For core and capacity building supports, the funding is generally calculated by simply identifying how many hours of support will be needed and multiplying this number by the unit price that the NDIS sets for such a support.

For core items, these unit prices usually vary according to the time and day of the week. For example, the current unit price limits for assistance with self-care are:

250 Weekdays x 2 hours x $57.10 per hour = $28,664 Plus
52 Saturdays x 2 hours x $80.10 per hour = $8,330 Plus
52 Sundays x 2 hours x $103.11 per hour = $10,723 Plus
10 Public Holidays x 2 hours x $126.11 per hour = $2,522
Total  = $50,239


So, if someone living in a non-remote setting needs two hours of assistance with self-care during the day every day of the year for a whole year, their annual plan would include the following funding:

250 Weekdays x 2 hours x $57.10 per hour = $28,664 Plus
52 Saturdays x 2 hours x $80.10 per hour = $8,330 Plus
52 Sundays x 2 hours x $103.11 per hour = $10,723 Plus
10 Public Holidays x 2 hours x $126.11 per hour = $2,522
Total  = $50,239


Therefore, the part of the plan that addresses self-care assistance would have $50,125 allocated to it. This process is then repeated for other core and capacity building assistance.

Capital assistance is a little different. It is usually funded by the disabled person obtaining quotes for a service and submitting these to the NDIS for approval.

Step 4

The plan is then completed and released to the person. The plan will describe the person’s goals and then identify how much funding is available under each of the core, capacity building and capital categories to purchase services to help meet those goals. The plan will be for a set period of time (for example, one year).

A simple way to think about this ‘funding’ is to see the plan as analogous to a series of vouchers which can be used in a restricted range of ways. For example, funding for assistance with self-care can only be used to purchase core services such as a worker to assist with self-care. The money cannot be used to buy a wheelchair, for example. Only money allocated to buy a wheelchair could be used for that purpose.

This is a really interesting and neat element of the NDIS design. Until a person ‘presents their voucher’ (ie actually engages a support), the NDIS does not need to pay anything. As it happens, people typically only actually use on average 68% of the funding available to them via their plan. The ‘unspent’ 32% remains with the Commonwealth.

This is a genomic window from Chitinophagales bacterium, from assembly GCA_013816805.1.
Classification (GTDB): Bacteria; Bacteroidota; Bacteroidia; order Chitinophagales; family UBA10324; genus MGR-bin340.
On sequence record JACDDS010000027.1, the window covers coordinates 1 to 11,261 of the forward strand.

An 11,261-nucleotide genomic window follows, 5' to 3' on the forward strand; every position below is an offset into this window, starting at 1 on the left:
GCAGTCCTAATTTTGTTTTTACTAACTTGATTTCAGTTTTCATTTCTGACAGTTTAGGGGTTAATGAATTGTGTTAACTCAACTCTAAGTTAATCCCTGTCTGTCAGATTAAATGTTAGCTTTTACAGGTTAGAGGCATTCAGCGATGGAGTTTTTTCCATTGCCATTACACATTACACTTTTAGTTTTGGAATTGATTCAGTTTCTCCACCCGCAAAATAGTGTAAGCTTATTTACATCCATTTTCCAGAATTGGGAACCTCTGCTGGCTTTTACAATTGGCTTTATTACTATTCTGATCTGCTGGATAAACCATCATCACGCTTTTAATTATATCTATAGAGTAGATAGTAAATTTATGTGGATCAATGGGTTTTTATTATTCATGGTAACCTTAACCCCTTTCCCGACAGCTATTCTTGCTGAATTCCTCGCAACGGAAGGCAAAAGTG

Step 5

The plan is then implemented. There are various ways that a plan can be implemented, which we do not need to go into here. It is important to note that the extent to which people control the implementation of their own plan depends on the person. Some people ‘self-manage’ some or all of their NDIS plan. This can include having a nominee such as a parent manage the plan for them. Others engage professional providers to assist them to implement the plan.

Step 6

At the end of the plan period, the plan is reviewed and a new plan is developed. This essentially means a return to step 2 above, with steps 3-6 following.

The exception here is where a person’s disability has changed. If that happens, they can request that their plan be reviewed at any time and the process recommences from step 1 above, with step 1 in this case simply being the person demonstrating the change in the disability.

Other Things to Remember

As of March 31 2021, there were almost 450,000 people across Australia with an active NDIS plan. While there is a lot of variation, the average plan provided $70,000 of funding. Of this, on average 68% of the funding was actually being spent. This is $47,600 per person on average.

The NDIS is not means tested. That means that your income or assets are not assessed when considering your eligibility for the NDIS.

People need to commence with the NDIS before they turn 65. If they have not started before that age, then they need to use the aged care system for financial assistance.  People who commence with the NDIS and then turn 65 can usually choose whether to continue to use the NDIS or to move to the aged care system – although they usually can only access funding from one or the other system.

If you or someone you know may be eligible for the NDIS, the best thing to do is to contact the NDIS on 1800 800 110. If you are not sure what to do, give us a call and we can help you get started.